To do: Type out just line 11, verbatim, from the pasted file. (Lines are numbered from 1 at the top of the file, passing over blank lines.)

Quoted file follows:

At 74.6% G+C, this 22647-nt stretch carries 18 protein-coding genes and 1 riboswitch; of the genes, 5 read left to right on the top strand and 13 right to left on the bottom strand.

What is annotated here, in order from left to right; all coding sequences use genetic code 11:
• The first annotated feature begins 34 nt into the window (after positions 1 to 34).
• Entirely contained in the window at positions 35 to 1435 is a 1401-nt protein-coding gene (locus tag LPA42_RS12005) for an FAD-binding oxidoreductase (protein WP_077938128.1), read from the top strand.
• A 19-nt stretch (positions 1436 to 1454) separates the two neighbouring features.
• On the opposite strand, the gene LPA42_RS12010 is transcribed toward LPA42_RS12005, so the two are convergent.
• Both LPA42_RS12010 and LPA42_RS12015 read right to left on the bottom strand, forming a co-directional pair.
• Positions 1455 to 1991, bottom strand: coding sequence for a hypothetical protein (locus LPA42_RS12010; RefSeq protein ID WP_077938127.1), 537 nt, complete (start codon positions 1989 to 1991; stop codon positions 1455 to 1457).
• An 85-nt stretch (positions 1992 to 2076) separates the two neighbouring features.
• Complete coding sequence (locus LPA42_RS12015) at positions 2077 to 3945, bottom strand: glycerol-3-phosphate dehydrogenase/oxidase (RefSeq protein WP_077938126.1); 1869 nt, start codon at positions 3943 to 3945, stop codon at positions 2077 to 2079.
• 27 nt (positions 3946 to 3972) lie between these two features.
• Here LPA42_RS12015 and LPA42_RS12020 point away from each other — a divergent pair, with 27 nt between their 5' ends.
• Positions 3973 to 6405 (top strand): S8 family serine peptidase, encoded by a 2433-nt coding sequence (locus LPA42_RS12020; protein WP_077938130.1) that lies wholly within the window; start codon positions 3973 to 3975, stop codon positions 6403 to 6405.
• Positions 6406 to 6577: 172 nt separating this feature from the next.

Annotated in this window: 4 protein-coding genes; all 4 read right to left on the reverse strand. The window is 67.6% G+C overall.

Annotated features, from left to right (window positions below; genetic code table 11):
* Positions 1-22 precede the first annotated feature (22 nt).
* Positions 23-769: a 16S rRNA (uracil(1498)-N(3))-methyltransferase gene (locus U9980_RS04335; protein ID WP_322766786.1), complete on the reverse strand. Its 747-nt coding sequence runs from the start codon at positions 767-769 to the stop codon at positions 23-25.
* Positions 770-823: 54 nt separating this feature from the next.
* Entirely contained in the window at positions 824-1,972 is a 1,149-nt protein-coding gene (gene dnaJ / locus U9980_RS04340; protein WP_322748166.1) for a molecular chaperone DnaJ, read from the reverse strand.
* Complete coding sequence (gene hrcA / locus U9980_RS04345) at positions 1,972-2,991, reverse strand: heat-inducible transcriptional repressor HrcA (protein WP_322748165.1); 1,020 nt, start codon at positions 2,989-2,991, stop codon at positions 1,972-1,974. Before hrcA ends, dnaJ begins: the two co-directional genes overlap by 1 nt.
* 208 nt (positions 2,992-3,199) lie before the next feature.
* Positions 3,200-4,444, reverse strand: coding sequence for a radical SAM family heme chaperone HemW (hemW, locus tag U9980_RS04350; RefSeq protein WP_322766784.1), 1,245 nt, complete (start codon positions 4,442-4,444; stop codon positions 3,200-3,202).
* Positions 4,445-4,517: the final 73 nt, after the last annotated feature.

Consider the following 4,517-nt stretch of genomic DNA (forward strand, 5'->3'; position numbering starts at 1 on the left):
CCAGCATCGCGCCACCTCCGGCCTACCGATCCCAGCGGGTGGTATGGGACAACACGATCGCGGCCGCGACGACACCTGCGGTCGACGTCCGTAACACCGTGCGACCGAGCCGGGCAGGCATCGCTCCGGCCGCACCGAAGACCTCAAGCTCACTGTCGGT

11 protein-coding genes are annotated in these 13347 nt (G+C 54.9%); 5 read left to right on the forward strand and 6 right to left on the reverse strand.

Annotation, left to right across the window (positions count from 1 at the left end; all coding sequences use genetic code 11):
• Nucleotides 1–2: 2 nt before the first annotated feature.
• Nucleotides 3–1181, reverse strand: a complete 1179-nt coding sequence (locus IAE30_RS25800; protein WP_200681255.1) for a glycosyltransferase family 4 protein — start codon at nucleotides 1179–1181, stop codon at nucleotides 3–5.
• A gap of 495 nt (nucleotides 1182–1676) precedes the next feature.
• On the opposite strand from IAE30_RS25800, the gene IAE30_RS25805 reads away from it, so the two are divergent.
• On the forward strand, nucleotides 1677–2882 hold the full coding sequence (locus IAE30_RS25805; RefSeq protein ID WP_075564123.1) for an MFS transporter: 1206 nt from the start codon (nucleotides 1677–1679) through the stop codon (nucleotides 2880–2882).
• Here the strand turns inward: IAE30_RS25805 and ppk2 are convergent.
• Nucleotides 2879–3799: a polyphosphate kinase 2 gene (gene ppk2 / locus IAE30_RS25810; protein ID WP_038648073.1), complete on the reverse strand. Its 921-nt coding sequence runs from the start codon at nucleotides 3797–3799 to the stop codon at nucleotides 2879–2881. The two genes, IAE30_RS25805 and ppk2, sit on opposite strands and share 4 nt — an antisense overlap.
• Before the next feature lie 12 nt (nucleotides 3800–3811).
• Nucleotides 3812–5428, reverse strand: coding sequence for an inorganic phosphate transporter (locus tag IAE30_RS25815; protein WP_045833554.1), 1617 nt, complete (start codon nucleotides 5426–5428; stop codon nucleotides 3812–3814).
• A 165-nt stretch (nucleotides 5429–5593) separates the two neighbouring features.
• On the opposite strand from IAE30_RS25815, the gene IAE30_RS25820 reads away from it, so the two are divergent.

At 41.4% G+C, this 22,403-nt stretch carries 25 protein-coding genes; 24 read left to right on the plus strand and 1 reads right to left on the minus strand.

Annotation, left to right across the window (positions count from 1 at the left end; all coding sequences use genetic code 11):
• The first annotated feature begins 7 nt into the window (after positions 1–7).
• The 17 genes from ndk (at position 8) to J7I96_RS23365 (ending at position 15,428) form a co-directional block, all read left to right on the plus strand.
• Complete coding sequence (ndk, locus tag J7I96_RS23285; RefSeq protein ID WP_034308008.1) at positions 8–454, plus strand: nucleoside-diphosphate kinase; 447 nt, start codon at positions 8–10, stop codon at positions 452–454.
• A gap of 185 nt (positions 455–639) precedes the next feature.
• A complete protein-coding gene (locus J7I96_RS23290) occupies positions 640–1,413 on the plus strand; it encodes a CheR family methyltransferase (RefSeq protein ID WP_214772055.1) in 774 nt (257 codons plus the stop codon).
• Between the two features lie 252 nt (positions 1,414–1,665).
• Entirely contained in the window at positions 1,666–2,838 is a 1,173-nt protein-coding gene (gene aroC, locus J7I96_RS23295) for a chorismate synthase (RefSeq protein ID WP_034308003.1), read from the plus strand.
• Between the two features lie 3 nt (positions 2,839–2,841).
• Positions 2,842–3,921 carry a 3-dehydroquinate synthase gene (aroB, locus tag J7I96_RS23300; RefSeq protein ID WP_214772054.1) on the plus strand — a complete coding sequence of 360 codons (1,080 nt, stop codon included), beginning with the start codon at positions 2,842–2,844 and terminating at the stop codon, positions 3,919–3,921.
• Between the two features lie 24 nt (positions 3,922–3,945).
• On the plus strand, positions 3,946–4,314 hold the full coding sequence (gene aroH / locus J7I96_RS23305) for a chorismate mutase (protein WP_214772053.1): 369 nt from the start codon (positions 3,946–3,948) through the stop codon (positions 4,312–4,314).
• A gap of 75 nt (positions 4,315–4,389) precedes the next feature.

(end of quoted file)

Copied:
• 27 nt (positions 3946 to 3972) lie between these two features.